AlberichQuantized Angel
April 12, 2019

Kris Lapke is mostly known through his engineering credentials, having worked with a very diverse set of artists in the likes of noise, power electronics master Prurient, industrialized dark ambient and drone explorer Haxan Cloak, as well as shoegaze-fused, noise rockers Nothing. However, Lapke is not contempt with his role on the production helm of other stellar artists, and has his own outlet, Alberich to explore his own dark sonic world. The project’s debut record NATO-Uniformen saw Lapke revel in a power electronics form, fuelled by extravagant noise elements. This sound further evolved to include a stronger industrial element in his sophomore work Psychology of Love and has now become a pivotal aspect of his new record Quantized Angel.

The title of the album actually describes the duality of Alberich’s sound at this moment in time. On one hand there is a transcendental sense that defines the composition, one that arrives through some very nicely laid-out melodic interludes in “No Reference to the Absence of Allegory” or the glacial atmosphere of minimal dark ambient renditions in “Freeze.” On the other hand, Alberich forces this ethereal quality to be distorted and manipulated through an array of industrial notions. As the eerie opener “Upper Mountains” leads into “Unity House,” the scenery changes from the serene to the dystopian with the processed vocals topping off this demoniacal performance. The elusive and the dystopian are the states in which Quantized Angel exists and under which it thrives. It is the main source from which Alberich draws his impressive arsenal of weapons that Lapke fully realises to achieve a devastating end.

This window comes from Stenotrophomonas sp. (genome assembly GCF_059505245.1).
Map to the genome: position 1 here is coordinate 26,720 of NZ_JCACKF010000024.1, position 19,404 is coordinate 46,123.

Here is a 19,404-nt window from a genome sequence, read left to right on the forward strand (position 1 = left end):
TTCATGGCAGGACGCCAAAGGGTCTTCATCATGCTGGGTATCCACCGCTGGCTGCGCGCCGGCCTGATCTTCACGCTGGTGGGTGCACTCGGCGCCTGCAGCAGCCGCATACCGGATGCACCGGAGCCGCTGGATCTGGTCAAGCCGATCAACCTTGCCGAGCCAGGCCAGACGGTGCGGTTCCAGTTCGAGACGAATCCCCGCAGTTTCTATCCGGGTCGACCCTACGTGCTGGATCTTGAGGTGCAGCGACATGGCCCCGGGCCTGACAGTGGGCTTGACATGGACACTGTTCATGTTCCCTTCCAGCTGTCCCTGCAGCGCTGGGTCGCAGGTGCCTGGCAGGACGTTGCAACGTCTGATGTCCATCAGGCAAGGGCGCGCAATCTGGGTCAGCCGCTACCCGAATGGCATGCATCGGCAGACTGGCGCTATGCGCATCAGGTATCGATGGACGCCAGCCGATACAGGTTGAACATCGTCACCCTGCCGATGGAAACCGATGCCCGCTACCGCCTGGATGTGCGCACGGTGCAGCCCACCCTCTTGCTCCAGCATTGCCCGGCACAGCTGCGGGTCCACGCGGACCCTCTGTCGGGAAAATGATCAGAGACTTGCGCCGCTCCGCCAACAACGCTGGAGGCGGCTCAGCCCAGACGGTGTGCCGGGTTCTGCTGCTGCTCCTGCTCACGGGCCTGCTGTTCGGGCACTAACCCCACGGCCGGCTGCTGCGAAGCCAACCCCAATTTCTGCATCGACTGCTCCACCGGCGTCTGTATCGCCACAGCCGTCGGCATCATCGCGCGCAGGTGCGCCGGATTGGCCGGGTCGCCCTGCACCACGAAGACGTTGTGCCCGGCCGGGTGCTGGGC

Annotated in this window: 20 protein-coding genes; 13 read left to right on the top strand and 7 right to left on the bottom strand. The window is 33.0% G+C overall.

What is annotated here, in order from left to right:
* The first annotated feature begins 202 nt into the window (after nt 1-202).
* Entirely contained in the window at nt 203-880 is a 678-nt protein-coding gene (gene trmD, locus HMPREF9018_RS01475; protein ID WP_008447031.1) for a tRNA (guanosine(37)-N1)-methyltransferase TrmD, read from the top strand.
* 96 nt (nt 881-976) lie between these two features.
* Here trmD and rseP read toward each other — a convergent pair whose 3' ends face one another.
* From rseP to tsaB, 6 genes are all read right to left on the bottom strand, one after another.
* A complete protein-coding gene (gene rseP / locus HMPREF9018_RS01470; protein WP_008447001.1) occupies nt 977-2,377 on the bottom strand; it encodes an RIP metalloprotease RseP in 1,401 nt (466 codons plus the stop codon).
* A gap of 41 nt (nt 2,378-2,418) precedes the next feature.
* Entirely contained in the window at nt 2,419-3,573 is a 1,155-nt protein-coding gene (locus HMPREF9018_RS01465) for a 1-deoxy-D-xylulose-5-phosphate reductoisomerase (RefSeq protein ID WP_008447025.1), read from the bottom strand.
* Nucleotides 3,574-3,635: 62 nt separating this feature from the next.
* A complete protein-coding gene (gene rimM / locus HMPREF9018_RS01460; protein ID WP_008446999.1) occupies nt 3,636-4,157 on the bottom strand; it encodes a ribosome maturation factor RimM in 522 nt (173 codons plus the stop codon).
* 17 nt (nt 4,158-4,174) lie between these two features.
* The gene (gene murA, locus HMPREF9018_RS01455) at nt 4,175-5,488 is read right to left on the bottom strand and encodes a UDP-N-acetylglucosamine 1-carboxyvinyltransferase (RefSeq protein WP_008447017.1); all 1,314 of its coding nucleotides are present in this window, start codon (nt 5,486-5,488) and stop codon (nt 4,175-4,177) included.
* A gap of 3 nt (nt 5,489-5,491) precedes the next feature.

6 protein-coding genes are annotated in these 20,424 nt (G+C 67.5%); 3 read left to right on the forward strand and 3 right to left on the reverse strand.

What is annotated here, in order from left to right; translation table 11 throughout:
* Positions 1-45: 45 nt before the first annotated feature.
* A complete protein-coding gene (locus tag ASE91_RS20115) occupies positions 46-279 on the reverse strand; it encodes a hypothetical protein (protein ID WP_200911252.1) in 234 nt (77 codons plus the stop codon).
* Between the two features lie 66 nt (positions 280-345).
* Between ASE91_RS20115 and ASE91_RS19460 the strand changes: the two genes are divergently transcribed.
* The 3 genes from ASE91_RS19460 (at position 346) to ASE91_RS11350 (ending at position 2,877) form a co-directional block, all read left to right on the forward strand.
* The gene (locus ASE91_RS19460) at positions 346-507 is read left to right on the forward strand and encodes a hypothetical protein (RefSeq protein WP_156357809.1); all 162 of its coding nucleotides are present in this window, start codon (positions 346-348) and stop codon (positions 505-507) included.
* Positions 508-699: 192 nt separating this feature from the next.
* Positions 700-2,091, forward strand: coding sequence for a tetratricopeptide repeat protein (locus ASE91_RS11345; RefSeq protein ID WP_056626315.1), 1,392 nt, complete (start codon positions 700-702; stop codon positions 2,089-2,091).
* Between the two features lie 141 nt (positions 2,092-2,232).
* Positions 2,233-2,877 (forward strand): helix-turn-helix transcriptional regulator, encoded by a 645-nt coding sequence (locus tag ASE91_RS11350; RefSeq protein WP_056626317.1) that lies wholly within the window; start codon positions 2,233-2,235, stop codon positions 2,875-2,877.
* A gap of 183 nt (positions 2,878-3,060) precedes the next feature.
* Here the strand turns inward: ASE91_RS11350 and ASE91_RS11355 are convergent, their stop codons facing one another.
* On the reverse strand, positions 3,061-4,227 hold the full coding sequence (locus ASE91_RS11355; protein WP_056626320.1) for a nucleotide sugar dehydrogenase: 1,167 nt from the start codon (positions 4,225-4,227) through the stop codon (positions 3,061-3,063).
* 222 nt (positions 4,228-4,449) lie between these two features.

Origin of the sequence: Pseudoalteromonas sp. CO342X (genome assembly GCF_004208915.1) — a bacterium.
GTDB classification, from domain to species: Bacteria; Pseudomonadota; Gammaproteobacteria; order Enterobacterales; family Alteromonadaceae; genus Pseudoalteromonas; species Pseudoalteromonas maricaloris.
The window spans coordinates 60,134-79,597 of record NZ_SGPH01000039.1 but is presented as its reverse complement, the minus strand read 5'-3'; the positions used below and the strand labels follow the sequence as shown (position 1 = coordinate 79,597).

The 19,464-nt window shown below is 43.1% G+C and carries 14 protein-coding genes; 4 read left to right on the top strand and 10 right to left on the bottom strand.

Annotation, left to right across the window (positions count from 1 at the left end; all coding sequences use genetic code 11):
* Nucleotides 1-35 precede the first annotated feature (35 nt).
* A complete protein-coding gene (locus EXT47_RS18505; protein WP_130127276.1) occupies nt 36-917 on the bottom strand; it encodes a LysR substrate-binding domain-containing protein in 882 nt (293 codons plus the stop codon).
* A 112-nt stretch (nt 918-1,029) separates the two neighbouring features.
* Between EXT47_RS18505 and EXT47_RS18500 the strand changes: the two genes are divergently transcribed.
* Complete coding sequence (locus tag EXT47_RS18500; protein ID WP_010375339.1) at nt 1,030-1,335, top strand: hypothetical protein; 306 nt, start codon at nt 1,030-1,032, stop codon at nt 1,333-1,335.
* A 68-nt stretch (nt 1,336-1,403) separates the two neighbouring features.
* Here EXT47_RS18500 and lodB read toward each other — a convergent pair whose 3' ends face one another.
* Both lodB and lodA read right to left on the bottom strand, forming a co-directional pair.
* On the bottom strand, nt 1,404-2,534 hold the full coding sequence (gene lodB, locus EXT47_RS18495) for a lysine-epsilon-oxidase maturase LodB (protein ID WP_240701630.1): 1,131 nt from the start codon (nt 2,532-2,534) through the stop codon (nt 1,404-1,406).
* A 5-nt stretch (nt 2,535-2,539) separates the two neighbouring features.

Bath ConsolidatedNarryer Gneiss Terrane
May 3, 2019

Bath Consolidated, the project of Noelle Johnson, who first appeared in the experimental music scene through a collaborative work released through Canadian noise label Fuck Yr Body Up in 2016. Even though this was a limited specimen of the project’s sound, it was possible to detect a plethora of enticing attributes about Johnson’s vision. A broad range of influences, an off-kilter perspective regarding sound collage and traversing different sonic areas defined the sound of “Bavaria” and build up expectations for the project.

Now, three years after this split release, Bath Consolidated return with debut full-length Narryer Gneiss Terrane and further expose Johnson’s intricate sonic designs. This is a record that is all over the place in the most magnificent way, moving through subtle ambient progressions filled with soothing synths to extravagant moments led by brutal noise outbreaks. The longform compositions are stacked with this sense of volatility, violently switching perspective from the calmly cinematic to the utterly chaotic. The pinnacle of this mentality is closing track “The Great Filter,” seeing Johnson erratically move from ambient interludes to improvised, verging on free-jazz renditions and all the way to an overwhelming death metal infused, industrial bound, hardcore representation. Johnson has ultimately produced a record that revels in chaos and anarchy, one that is never contempt with remaining static. A living entity in a constant state of flux.